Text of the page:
We would like to invite you to a meeting at Amber Benton's house on Tuesday Oct 29th at 7pm for a discussion about Parents and Children (Volume 2).

We will be discussing the material in Chapters 1 The Family & 2 Parents as Rulers. Specifically the following sections from Chapter 1: The Family must be Social, Serve Poorer Neighbors, and Serve the Nation and from Chapter 2: The Limits and Scope of Parental Authority.


We look forward to seeing old friends and meeting new ones!

W October 30

730pm Halton Theater, CPCC Uptown, CSO on Campus The Charlotte Symphony Orchestra in Concert


Th October 31

1230pm Tate Hall, CPCC Uptown, Jame Easteppe and Jeremy Polley EP Guitar Duo recital


Last but definitely not least -- a preview of November's events and activities!

Don't forget to mark your calendars for CPCC Opera Theatre and CPCC Theatre's co-production of Les Miserables in November!

November 15,16,17,19,20,21,22,23,24, Halton Theater, CPCC Uptown

Call the Box Office at 704-330-6534 Monday - Friday 10:00am to 5:00pm

Email: [email protected]

$18.00 Orchestra

$16.00 Rear Orchestra/Front Balcony

$14.00 Rear Balcony


In Union County at The Batte Center, Wingate University

Nov 23, Sat @ 7:30 pm



Bank of America and WDAV Classical Radio TICKETS

$28, $15 From the Top celebrates the amazing performances and captivating stories of extraordinary young classical musicians.

You may have heard From the Top on NPR on Sunday afternoons. This is a celebration of the brightest and most talented young musicians in America today. And it's being taped right here near Charlotte! If you live in Union County, consider attending. I'm sure you won't be sorry.


"Writing , of course, comes from reading and nobody can write well who does not read much." Our very own Bonnie Buckingham will cover living books, narrating, dictation , and the habit of attention in mind at our next CMeLearn gathering. Mark your calendars, 6:30 Tuesday November 12. Bonnie, a local treasure and teacher in the ways of CM, is also a gifted presenter, sharing her love of little persons at Childlight, and beyond. I hope you will join us for a lively presentation and discussion in my home. Contact me privately for directions, and to rsvp. amy

Newsletter -- September 2013

Posted by [email protected] on September 8, 2013 at 1:10 PM Comments comments (0)

Charlotte Mason Newsletter


St. Simeon Stylite


Nature Study in September

Schedule of Events

A.D. 592.

St. SimeonStylite,  A.D. 592.

Stylite -- an ascetic monk living on top of a pillar, especially in ancient or medieval Syria, Turkey, and Greece beginning in the 5th century AD.


THIS saint was born at Antioch in 512, and retired, when yet a child, into the monastery of Thaumistore, or the Admirable Mountain, situated in the deserts of Syria, near Antioch. For several years, he served a holy hermit who was a monk of the same place, and lived not far from the community upon a pillar. Simeon laboured with his whole strength to be a faithful imitator of all his virtues.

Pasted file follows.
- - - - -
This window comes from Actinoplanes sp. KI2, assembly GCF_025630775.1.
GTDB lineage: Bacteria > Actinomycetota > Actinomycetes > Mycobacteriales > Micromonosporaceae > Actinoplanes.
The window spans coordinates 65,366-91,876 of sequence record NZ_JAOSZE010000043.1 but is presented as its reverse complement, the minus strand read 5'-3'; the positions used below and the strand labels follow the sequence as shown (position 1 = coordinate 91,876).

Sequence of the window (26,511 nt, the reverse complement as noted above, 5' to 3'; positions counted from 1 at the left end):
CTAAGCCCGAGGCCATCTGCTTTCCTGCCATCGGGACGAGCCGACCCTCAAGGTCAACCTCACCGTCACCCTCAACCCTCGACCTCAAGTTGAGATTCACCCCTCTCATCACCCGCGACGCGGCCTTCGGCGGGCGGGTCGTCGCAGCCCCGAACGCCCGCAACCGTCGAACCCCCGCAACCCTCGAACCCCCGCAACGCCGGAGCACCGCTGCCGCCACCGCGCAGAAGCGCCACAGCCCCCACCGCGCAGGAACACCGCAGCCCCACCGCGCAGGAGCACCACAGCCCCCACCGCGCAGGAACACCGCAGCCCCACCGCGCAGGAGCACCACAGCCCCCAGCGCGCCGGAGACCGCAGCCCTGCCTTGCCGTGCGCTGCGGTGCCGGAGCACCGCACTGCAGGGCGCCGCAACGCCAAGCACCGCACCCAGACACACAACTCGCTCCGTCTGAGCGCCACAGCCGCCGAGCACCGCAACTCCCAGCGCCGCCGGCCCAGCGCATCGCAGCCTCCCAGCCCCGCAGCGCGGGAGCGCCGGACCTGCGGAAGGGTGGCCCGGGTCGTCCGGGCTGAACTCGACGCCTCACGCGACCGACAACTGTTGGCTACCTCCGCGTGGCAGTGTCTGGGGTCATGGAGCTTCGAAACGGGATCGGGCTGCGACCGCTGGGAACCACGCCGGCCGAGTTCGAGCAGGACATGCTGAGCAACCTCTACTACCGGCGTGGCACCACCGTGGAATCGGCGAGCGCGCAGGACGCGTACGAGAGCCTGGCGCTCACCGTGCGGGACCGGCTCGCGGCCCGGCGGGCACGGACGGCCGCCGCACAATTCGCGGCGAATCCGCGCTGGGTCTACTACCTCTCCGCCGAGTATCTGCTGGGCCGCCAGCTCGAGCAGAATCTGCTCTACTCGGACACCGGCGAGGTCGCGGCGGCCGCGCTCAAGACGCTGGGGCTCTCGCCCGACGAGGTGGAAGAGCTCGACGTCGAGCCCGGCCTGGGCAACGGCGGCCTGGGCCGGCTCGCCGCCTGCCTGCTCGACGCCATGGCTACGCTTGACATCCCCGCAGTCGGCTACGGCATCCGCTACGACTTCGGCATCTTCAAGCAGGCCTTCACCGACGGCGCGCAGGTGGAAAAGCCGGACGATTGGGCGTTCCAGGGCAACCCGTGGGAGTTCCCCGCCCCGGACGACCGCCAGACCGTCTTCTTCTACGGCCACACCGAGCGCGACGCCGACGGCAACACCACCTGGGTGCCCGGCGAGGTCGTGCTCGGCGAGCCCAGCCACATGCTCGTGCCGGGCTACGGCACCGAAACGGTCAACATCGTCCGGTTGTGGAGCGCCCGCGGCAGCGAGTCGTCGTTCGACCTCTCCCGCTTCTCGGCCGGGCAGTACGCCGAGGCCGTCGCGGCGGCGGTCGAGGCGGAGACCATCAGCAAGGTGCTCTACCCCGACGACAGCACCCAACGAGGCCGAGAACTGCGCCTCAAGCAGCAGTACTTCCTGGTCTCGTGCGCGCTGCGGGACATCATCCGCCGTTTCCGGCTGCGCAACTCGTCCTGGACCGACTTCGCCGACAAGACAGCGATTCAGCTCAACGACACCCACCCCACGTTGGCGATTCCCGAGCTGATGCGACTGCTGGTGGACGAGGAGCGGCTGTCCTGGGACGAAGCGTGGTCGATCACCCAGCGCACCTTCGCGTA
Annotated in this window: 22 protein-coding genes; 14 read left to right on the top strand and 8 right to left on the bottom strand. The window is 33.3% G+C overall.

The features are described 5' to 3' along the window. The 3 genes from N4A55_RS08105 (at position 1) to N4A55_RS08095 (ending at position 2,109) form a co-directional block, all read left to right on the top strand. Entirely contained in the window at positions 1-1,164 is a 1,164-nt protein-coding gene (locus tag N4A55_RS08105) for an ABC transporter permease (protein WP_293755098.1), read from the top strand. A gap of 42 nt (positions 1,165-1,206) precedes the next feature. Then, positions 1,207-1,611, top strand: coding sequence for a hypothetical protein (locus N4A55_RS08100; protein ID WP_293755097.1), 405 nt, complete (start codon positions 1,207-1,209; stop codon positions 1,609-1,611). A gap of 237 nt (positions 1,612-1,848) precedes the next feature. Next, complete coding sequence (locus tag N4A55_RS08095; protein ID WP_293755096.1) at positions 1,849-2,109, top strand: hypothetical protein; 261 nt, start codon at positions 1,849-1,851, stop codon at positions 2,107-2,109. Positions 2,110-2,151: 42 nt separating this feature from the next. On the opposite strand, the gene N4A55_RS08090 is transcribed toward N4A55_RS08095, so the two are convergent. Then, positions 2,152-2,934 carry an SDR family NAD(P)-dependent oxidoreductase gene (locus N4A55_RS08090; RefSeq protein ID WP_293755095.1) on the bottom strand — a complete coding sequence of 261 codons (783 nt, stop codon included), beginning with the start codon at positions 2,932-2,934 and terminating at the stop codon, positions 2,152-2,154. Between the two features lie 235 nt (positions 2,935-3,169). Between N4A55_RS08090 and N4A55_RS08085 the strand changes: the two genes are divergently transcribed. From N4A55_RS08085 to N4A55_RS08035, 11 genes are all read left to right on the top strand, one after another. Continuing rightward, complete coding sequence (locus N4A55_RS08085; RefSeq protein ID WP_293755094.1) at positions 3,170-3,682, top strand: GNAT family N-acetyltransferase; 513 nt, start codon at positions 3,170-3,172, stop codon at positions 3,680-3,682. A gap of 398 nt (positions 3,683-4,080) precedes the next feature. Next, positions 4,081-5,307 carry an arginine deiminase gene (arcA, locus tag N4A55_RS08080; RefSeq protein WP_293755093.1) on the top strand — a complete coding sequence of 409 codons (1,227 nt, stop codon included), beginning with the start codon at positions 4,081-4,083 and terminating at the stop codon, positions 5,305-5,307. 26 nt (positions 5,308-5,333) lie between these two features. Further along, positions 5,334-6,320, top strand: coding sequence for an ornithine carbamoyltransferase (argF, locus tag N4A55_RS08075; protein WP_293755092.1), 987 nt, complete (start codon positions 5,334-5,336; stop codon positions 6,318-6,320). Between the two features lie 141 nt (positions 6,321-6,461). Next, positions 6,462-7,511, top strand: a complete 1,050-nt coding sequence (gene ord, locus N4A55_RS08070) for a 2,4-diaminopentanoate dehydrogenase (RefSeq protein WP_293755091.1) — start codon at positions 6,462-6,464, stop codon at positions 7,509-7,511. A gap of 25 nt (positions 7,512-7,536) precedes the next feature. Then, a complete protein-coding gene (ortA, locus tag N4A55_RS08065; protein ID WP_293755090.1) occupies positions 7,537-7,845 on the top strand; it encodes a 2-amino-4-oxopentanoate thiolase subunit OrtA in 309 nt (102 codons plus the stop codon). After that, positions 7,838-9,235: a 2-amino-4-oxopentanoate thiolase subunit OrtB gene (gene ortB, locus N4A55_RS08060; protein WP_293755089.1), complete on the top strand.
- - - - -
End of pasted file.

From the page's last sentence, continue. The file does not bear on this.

Meeting one day with a young leopard, and not knowing what it was, he put a rope about its neck, and thus brought it to his master, saying he had found a cat. The good hermit, seeing the furious beast tamely obeying a child, began to conceive greater thoughts of him: and not long after, in 526, having had sufficient experience of his fervour, ordered him to make a pillar, and to live upon it. The youth obeyed, as if it had been the voice of God, and lived successively upon two pillars, within the inclosure of the monastery, threescore and eight years in great austerity, and in the exercises of assiduous contemplation. God manifested his sanctity by a great number of miracles, which he performed chiefly in curing the sick, foretelling things to come, and knowing the most secret thoughts of others. Evagrius, the historian, was an eye-witness to many, and assures us that he had experienced his knowledge of the thoughts of others in himself when he visited him for spiritual advice.

A great concourse of people of all nations, as well Romans as Barbarians, resorted to this eminent servant of God, who was honoured by the whole world, particularly by the emperor Mauritius. When the Samaritans effaced the holy images that were in the churches, St. Simeon wrote to the emperor Justin in defence of the respect which is due to them. This letter is quoted by St. John Damascen, and by the second council of Nice.

The saint fell ill about the year 592, and Gregory, the patriarch of Antioch, being informed that he was at the point of death, went in all haste to assist at his last moments; but, before he arrived, St. Simeon had departed to the Lord. He is honoured by the Greeks on the 24th of May, and by the Latins on the 3rd of September.